3 questions to ask when parenting based on strengths Working with families who have teenagers at home is always a novel and often difficult experience. As one youth leader said after returning home from summer camp, “We are dealing with very hard situations, such as homosexually,...

4 ways churches can help prepare students for college

As we head into the fall semester, we know we need to prepare high school seniors for those first few days and months of school to be a very special year. But we also need to prepare high school seniors for the following fall by helping them transition well to college and life...

NCMO offers relief, eternal hope

NCMO offers relief, eternal hope Every September, churches across the state of North Carolina pause to reflect on, celebrate and give sacrificially to the North Carolina Missions Offering (NCMO). The NCMO is an annual offering that provides support for the ministries of Baptists...

4 Comments

  1. Melissa Dove

    Churches need to also focus on singles over 30-50 years old instead of Only Married Couples with children!!

    Reply
    • Rick Hughes

      Hi Melissa,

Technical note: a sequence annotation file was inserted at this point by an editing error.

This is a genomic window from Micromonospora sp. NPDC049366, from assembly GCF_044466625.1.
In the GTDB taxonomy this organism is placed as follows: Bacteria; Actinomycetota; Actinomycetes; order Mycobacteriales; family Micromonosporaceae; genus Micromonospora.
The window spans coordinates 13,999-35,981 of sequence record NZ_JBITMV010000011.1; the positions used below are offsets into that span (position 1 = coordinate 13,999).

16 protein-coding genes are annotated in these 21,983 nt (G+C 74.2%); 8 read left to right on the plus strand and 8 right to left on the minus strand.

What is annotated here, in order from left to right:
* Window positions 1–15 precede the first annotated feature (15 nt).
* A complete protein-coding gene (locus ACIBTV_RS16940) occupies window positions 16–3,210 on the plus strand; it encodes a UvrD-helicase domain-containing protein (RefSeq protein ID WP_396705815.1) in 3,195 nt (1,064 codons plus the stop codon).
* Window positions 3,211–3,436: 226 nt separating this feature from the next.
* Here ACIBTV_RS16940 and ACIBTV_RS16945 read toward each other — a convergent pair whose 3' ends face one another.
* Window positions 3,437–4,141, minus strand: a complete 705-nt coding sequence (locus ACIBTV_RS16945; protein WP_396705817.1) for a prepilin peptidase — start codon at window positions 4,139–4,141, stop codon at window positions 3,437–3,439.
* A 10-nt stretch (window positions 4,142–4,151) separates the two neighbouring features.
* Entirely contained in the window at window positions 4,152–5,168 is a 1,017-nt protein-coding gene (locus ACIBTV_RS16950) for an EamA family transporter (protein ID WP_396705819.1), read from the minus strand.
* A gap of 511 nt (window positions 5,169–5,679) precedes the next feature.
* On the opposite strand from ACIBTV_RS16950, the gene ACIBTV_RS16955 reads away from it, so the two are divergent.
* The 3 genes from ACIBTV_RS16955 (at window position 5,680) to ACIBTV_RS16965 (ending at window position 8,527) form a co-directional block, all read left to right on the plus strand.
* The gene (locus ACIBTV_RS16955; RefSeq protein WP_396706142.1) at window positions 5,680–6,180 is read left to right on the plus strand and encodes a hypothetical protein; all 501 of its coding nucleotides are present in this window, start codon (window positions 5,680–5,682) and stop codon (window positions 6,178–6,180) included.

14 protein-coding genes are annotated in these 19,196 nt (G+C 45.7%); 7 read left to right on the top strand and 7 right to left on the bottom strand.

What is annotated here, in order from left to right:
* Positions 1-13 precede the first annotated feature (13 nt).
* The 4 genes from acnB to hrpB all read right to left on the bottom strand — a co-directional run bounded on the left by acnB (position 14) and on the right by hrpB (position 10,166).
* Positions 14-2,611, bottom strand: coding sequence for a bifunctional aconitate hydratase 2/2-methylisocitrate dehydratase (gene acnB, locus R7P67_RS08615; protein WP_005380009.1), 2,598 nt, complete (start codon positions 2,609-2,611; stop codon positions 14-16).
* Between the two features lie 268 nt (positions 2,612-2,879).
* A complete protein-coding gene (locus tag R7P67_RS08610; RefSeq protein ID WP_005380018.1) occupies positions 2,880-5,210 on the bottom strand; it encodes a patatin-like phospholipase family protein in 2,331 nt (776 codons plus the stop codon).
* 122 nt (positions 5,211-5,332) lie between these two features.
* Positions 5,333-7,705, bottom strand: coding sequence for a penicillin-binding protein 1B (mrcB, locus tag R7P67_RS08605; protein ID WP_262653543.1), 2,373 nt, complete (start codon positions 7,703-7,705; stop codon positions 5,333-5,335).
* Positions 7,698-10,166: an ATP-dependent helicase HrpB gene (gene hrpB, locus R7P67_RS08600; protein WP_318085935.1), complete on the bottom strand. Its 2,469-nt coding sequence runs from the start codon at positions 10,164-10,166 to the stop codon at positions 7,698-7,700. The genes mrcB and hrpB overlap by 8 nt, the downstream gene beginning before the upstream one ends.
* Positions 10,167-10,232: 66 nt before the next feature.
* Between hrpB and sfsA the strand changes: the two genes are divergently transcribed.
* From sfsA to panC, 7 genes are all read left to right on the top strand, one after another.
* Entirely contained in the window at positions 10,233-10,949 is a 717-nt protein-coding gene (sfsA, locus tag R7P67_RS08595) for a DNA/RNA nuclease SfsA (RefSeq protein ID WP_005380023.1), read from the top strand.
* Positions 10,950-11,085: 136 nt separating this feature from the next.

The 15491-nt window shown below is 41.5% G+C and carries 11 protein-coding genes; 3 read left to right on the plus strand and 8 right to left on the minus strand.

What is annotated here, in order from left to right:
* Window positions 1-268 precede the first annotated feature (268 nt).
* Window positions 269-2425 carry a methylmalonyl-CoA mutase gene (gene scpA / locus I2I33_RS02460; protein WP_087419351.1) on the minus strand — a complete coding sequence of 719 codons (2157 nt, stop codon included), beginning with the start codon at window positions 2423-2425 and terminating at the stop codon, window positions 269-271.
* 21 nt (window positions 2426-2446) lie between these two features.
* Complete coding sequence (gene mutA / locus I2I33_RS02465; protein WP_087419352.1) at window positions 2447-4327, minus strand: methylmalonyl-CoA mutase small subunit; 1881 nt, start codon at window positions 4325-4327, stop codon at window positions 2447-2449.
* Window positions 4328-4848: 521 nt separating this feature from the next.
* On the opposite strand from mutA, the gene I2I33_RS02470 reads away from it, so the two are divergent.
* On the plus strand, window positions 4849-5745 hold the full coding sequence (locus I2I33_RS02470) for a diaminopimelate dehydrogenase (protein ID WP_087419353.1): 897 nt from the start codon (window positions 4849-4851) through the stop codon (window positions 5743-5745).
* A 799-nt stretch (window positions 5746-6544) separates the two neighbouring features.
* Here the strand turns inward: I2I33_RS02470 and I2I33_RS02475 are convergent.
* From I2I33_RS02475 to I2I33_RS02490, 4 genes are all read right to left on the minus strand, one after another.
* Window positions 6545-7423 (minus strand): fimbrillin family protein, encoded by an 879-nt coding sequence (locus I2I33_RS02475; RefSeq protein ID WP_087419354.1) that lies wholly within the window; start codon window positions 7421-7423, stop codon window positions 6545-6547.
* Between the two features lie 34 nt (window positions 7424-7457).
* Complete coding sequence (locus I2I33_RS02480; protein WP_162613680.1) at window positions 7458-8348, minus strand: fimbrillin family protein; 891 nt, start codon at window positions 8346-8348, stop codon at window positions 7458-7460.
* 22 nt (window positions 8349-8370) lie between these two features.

Thank you for reading and responding to this article. You are not the first to express this concern that a lot of ministries are geared toward married couples who have children. In order for churches to deliver ministries for their congregations, they have a tendency to develop programming around the majority of what they see within their congregations. But, you are correct that people are staying single longer, are divorced, widowed, or married with no children, so I think you will see ministries change going forward. Sadly, people who don’t fit into certain categories may feel marginalized. I have talked with some people on our Communications Team, and there is an article coming out in the next few months that will address the issue you have raised. If I may be of assistance to you or your church, please feel free to contact me.